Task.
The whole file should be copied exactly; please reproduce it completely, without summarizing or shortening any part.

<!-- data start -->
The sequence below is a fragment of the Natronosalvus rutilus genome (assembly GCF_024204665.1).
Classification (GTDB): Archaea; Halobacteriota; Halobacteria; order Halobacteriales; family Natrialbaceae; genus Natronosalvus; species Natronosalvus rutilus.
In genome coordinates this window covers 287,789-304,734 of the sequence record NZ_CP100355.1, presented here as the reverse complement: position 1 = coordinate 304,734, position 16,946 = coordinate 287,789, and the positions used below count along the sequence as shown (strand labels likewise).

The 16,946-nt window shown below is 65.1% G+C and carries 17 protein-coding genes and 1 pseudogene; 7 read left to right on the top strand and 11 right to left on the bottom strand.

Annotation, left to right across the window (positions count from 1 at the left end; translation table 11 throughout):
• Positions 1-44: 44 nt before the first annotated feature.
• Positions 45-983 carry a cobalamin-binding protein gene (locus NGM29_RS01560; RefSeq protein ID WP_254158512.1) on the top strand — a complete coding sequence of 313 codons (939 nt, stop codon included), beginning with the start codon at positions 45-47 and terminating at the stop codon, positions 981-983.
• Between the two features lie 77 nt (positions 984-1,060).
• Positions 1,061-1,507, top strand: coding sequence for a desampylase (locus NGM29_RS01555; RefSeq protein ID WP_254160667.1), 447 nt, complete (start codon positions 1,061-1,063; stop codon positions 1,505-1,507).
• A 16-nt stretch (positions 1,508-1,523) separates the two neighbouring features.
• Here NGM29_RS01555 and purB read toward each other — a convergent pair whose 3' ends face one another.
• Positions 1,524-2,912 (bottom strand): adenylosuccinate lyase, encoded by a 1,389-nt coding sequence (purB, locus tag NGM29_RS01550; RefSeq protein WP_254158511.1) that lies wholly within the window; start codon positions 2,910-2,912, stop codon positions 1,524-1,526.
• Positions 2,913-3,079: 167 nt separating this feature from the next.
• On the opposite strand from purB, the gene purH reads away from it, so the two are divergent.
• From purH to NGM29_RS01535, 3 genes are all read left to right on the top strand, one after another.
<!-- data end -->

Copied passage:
The sequence below is a fragment of the Natronosalvus rutilus genome (assembly GCF_024204665.1).
Classification (GTDB): Archaea; Halobacteriota; Halobacteria; order Halobacteriales; family Natrialbaceae; genus Natronosalvus; species Natronosalvus rutilus.
In genome coordinates this window covers 287,789-304,734 of the sequence record NZ_CP100355.1, presented here as the reverse complement: position 1 = coordinate 304,734, position 16,946 = coordinate 287,789, and the positions used below count along the sequence as shown (strand labels likewise).

The 16,946-nt window shown below is 65.1% G+C and carries 17 protein-coding genes and 1 pseudogene; 7 read left to right on the top strand and 11 right to left on the bottom strand.

Annotation, left to right across the window (positions count from 1 at the left end; translation table 11 throughout):
• Positions 1-44: 44 nt before the first annotated feature.
• Positions 45-983 carry a cobalamin-binding protein gene (locus NGM29_RS01560; RefSeq protein ID WP_254158512.1) on the top strand — a complete coding sequence of 313 codons (939 nt, stop codon included), beginning with the start codon at positions 45-47 and terminating at the stop codon, positions 981-983.
• Between the two features lie 77 nt (positions 984-1,060).
• Positions 1,061-1,507, top strand: coding sequence for a desampylase (locus NGM29_RS01555; RefSeq protein ID WP_254160667.1), 447 nt, complete (start codon positions 1,061-1,063; stop codon positions 1,505-1,507).
• A 16-nt stretch (positions 1,508-1,523) separates the two neighbouring features.
• Here NGM29_RS01555 and purB read toward each other — a convergent pair whose 3' ends face one another.
• Positions 1,524-2,912 (bottom strand): adenylosuccinate lyase, encoded by a 1,389-nt coding sequence (purB, locus tag NGM29_RS01550; RefSeq protein WP_254158511.1) that lies wholly within the window; start codon positions 2,910-2,912, stop codon positions 1,524-1,526.
• Positions 2,913-3,079: 167 nt separating this feature from the next.
• On the opposite strand from purB, the gene purH reads away from it, so the two are divergent.
• From purH to NGM29_RS01535, 3 genes are all read left to right on the top strand, one after another.